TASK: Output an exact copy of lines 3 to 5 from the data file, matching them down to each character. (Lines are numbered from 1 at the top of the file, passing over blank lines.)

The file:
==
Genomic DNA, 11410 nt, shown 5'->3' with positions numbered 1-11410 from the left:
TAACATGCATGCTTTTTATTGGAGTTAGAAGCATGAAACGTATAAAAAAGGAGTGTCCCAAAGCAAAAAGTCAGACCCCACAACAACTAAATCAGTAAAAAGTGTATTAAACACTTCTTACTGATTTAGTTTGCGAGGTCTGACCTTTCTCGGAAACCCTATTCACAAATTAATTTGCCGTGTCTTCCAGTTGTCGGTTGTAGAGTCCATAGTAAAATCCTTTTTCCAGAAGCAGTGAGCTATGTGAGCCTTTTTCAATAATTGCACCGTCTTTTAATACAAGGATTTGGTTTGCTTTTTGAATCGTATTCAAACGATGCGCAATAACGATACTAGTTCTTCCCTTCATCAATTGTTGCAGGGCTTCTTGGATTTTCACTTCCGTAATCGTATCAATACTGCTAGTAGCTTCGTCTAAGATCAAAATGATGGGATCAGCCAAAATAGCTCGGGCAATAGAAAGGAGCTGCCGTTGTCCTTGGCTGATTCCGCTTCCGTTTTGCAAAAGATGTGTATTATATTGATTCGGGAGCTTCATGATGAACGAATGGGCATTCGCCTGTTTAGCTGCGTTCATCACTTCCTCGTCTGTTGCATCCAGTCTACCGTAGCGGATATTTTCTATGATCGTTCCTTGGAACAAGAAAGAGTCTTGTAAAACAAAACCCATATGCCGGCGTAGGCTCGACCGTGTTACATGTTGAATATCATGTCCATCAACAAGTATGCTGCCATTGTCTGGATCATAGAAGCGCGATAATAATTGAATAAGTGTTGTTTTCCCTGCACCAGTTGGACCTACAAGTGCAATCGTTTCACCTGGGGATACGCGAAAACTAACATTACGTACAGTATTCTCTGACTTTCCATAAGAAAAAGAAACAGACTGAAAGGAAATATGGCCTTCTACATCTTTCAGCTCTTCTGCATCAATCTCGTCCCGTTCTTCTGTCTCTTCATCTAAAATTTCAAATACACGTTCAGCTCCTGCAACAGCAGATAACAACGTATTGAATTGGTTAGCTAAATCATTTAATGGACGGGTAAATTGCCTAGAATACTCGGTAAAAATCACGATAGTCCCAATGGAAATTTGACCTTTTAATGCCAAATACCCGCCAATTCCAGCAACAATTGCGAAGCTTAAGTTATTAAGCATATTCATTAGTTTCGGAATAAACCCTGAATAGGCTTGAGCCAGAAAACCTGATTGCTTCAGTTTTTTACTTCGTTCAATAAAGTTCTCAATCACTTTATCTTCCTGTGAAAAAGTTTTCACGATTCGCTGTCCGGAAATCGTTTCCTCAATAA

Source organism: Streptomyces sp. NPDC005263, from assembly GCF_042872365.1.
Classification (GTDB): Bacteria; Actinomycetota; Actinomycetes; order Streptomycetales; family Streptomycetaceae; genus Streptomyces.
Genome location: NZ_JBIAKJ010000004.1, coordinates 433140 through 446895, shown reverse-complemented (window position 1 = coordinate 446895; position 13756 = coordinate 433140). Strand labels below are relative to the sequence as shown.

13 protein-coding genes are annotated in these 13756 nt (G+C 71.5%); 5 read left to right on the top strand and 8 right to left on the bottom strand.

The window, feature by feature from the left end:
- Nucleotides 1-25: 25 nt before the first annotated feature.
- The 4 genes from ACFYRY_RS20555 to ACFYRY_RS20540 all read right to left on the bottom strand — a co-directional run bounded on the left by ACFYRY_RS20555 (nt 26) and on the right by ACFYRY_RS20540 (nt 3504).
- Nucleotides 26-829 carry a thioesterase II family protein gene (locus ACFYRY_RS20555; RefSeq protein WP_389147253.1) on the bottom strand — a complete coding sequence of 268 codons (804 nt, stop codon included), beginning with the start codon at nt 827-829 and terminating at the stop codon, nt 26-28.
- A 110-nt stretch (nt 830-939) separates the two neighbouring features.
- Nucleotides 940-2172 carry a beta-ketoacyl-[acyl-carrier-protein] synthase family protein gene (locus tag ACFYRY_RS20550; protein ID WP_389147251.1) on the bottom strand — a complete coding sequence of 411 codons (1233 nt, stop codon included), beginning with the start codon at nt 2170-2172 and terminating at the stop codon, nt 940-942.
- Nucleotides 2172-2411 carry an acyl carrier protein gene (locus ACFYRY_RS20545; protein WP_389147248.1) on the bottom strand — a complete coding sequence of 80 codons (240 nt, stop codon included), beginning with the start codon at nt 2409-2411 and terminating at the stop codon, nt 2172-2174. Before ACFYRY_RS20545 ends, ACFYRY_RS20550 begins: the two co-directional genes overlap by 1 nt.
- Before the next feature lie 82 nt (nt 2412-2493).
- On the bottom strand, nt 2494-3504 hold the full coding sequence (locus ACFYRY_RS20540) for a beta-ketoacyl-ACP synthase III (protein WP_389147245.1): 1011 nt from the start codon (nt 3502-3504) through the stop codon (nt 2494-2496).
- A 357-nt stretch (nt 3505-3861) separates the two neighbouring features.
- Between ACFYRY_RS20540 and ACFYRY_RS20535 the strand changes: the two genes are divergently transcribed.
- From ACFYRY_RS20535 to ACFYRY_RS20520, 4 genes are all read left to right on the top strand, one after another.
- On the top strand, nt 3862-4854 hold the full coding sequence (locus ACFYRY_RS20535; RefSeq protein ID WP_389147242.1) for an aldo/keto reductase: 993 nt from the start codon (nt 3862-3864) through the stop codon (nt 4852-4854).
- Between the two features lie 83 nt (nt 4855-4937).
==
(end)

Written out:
Source organism: Streptomyces sp. NPDC005263, from assembly GCF_042872365.1.
Classification (GTDB): Bacteria; Actinomycetota; Actinomycetes; order Streptomycetales; family Streptomycetaceae; genus Streptomyces.
Genome location: NZ_JBIAKJ010000004.1, coordinates 433140 through 446895, shown reverse-complemented (window position 1 = coordinate 446895; position 13756 = coordinate 433140). Strand labels below are relative to the sequence as shown.